Leptospirosis is a bacterial infection in mammals that can invade the liver, kidneys, vascular system, among others. The symptoms are varied and this disease can mimic others, making it challenging to diagnose in some cases. There are a multitude of variants of this bacterium (worldwide there have been over 100 types identified); in North America there are 6 of importance. Vaccinations against one type do not protect against the other variants; therefore an effective vaccine should include as many types as possible. This vaccine is not considered a core vaccine and is recommended only in dogs that have an increased chance of encountering the bacteria based on individual lifestyle.


This virus attacks the gastrointestinal tract of dogs, causing vomiting and diarrhea. Studies into this disease and its vaccine have concluded that the disease is not a major cause of illness in dogs and the vaccine is poorly effective. Because of this, this vaccine is not recommended for any of our patients; it continues to be a component of many vaccines available for dogs, however.

Porphyromonas Vaccine (Gingivitis Vaccine)

This is a very new vaccine that targets those agents responsible for the accumulation of plaque and tartar on the teeth in dogs. This vaccine has not been used for a long enough time to have a history, though initial testing appears to be encouraging. This vaccine is not a core vaccine and is recommended only on an individual basis in susceptible dogs.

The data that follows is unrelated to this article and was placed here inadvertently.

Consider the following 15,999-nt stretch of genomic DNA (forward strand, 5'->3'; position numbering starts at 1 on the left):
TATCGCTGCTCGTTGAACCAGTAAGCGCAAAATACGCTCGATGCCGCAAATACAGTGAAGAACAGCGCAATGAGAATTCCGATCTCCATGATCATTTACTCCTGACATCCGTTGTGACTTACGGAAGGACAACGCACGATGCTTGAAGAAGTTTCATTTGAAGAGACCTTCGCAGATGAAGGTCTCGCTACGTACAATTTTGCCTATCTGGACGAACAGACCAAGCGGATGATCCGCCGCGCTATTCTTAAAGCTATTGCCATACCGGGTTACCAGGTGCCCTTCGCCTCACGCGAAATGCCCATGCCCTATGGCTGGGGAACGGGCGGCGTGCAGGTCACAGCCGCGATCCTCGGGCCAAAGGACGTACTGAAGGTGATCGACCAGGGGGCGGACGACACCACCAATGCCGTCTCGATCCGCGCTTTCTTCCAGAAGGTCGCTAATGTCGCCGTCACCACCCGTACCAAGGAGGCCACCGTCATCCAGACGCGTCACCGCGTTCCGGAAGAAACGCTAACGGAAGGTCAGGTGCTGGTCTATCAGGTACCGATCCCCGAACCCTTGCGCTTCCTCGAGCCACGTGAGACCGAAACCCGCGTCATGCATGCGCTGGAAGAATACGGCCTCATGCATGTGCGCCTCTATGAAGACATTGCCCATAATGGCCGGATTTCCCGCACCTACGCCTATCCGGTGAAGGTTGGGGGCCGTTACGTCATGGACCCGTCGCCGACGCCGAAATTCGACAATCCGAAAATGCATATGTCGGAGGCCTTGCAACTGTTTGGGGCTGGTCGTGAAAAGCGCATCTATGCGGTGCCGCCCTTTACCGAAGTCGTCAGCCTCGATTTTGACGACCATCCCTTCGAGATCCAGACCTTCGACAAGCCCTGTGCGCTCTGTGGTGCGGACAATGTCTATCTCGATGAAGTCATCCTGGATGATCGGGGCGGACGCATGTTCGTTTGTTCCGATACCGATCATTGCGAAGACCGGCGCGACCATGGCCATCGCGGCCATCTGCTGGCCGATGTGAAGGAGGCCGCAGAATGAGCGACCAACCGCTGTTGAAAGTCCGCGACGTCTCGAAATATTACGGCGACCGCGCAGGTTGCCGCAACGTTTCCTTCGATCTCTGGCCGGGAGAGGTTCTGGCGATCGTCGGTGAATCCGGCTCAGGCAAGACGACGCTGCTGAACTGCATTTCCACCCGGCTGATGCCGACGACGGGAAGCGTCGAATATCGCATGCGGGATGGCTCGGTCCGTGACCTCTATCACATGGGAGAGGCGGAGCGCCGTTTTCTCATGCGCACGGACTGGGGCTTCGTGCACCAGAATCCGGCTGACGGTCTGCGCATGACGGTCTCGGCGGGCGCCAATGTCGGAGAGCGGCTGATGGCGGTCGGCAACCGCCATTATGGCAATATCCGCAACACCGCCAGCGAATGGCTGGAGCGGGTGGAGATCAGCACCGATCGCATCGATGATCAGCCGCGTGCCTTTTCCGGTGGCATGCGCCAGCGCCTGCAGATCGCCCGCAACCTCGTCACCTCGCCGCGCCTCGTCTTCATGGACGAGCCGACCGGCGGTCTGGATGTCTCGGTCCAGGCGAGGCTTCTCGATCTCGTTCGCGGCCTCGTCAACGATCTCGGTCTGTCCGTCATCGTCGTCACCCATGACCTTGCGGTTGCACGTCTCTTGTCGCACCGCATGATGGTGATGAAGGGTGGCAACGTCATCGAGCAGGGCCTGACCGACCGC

Feline Vaccine Recommendations


Rabies can affect any mammal and affects the nervous system. This disease is widely distributed though the world and causes death in almost every case it is seen. This vaccine is considered a core vaccine and is required by law.

Feline Distemper

Feline Distemper is also known as Feline Panleukopenia. Is is very similar to Canine Parvovirus; it is not related to Canine [...]

By |September 14th, 2013||

I have heard that there are some vaccines that are safe and some that are dangerous for my cat. How can I decide which ones to have done?

As a young kitten there are a number of communicable diseases that can be easily prevented with routine vaccination. The use of routine vaccines has reduced the number of these cases that we see dramatically in the past years. Despite this, these diseases are still present and vaccination continues to be the best option for preventing them.